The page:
Tuesday, December 29, 2009

DiRT 2 Review

DiRT 2, developed and published by Codemasters.
The Good: Improved driving physics, interesting racing modes, more exhaustive multiplayer features, GRID's rewind feature makes races less frustrating, slick presentation with appealing graphics
The Not So Good: Inconsequential damage, inconsistent AI
What say you? Enhanced in every area, this racing sequel is a far more complete product: 7/8

MY POORLY WRITTEN INTRODUCTION
I did not care for DiRT. Between the handling of the race cars that certainly fell on the arcade side of things, with completely unrealistic grip and braking, and the lame multiplayer features, there was certainly room for improvement. Say hello to improvement! DiRT 2 is the appropriately named sequel that continues Codemasters's's's crusade to control all racing games with four-letter names. Held out for three extra months to add shiny new DirectX 11 features that nobody will notice, this off-road racing game concerns itself primarily with rally (personal favorite), buggy, and truck adventures through the sands. Has the game done as a true sequel should?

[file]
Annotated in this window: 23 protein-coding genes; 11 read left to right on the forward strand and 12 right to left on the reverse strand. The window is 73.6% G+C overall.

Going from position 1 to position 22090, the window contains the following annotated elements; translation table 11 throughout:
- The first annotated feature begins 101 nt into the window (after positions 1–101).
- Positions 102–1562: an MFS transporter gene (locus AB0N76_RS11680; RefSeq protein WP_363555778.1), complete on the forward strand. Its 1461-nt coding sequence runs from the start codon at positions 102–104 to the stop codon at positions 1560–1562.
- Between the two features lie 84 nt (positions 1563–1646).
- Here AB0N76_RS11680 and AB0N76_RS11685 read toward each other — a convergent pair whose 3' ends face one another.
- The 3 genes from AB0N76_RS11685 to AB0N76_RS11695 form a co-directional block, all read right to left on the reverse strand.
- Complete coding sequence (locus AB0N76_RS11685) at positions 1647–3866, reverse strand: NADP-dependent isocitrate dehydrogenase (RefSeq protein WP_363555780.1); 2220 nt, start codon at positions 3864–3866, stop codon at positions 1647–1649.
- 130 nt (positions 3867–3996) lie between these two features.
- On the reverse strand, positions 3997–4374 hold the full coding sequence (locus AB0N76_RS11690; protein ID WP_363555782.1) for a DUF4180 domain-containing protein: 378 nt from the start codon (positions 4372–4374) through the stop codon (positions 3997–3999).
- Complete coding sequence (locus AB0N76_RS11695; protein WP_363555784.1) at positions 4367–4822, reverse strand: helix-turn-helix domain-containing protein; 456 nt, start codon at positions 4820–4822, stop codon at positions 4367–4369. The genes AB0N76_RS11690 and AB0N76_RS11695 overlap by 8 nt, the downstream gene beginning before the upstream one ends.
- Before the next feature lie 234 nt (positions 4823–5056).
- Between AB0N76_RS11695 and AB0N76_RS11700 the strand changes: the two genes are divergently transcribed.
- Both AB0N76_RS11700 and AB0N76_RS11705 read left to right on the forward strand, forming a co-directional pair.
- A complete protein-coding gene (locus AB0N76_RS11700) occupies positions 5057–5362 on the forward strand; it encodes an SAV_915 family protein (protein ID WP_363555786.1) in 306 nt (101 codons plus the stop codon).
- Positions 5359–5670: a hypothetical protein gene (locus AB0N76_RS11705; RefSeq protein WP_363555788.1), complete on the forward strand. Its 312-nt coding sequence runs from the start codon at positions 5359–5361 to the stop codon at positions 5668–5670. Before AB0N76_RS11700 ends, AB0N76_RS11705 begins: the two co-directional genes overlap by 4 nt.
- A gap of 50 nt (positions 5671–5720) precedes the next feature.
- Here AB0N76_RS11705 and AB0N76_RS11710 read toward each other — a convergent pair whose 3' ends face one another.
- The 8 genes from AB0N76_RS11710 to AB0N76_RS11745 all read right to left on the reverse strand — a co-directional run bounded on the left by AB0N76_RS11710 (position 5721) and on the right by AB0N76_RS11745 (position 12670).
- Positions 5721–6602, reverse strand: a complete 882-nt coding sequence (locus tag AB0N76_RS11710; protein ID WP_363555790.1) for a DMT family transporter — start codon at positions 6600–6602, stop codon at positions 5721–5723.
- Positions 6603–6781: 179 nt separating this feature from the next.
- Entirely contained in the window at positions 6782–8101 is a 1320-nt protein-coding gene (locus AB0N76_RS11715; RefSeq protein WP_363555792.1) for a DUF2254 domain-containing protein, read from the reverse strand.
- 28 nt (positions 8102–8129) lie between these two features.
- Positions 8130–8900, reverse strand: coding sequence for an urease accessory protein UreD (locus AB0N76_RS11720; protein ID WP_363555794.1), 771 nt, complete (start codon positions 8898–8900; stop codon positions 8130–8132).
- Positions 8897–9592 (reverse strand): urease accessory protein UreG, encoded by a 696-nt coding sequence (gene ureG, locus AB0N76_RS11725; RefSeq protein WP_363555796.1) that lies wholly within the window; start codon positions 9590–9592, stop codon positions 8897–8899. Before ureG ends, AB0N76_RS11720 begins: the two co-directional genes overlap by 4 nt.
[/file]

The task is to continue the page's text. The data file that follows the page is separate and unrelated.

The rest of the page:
GRAPHICS AND SOUND
DiRT 2 continues the trend of recent Codemasters racing titles by featuring some outstanding graphics. Every aspect of the graphics is top-notch, starting with the detailed and varied environments with lots of animated (and destructible) trackside objects. The crowd visually reacts when you get too close for comfort, and the background blend well with the exotic locales. There are also some nice lighting effects that impact the gameplay (shadows makes driving more difficult). Each of the game’s cars are detailed as well, although they respond a bit too dramatically to damage. The graphics package is surrounded by detailed texturing and nice special effects involving the water and sand you will be driving through/in/around/over. The slick menu transitions are a bit unnecessary, but they do give you something to look at during loading times. The sound design has also received some improvements, with less repetitive voice acting bits from the roster of real drivers lending their likenesses to the game. Your mentors calling you by name is an added bonus that adds to the overall immersion of the title. The cars also sound plausible enough while you are roaring around the track. Overall, the presentation in DiRT 2 has improved since the original game by an acceptable margin.